If you replaced the input shaft, and clutch disc with the original repair, it is very hard to believe that it has failed again in only 3000 miles. Remove the starter motor on the LHS of the engine/trans and take a look inside.

If you live in the eastern US, you can try Anton. He seems to have a good reputation and is an independent shop.

Posted on Oct 07, 2010

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Just wonder... did you get it fixed ???

Posted on Mar 30, 2011


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2007 Mitsubishi eclipse clutch was slipping but put in new clutch throw out bearing pressure plate had flywheel shaved now I have no gears checked gear oil it's level bleed lines and still no gears

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The transmission input shaft may be binding on the clutch disc splines-because the transmission may be tilted down too much. Keep the transmission at same level and tilt as the engine, then pull straight back until the input shaft clears the clutch disc and pressure plate.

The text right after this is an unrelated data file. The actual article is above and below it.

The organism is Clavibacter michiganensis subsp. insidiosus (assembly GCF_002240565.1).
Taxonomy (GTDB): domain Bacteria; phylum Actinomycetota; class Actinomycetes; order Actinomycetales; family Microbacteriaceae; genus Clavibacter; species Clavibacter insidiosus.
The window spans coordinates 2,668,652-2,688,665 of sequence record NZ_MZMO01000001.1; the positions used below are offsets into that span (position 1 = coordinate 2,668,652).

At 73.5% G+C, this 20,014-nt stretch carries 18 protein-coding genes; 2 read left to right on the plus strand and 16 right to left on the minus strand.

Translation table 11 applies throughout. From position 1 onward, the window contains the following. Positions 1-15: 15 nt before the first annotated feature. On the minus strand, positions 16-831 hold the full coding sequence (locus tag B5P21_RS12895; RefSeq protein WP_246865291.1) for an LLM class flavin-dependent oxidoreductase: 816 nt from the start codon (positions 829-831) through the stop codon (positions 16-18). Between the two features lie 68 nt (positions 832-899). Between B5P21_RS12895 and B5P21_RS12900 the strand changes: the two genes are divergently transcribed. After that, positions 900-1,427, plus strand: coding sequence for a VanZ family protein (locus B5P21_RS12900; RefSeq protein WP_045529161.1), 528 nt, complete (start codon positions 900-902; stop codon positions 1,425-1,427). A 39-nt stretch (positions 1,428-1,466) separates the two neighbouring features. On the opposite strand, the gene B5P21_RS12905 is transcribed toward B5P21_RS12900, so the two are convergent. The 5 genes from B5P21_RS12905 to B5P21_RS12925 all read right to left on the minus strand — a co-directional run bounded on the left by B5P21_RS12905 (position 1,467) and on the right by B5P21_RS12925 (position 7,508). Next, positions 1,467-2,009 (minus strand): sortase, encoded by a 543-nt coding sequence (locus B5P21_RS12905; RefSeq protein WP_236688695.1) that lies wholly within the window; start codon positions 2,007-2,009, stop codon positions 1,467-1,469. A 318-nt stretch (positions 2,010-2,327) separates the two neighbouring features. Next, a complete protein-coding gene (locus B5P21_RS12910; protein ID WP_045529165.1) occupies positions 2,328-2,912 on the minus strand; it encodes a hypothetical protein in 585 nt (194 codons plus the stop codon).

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I have fitted new clutch and pressure plates, (twice!) flywheel surfaced,new release and spiggot brgs, new master and slave cyl kits. Cannot engage gears with engine running, Stop engine, engage gear and...


It sounds like during installation one of 3 things could have happened.
1) The splines got messed up stabbing the transmission, or
2) the plate got bent itself or
3) the plate is in backwards
Also If you do have leaking on your master cylinder then that will be your problem obviously.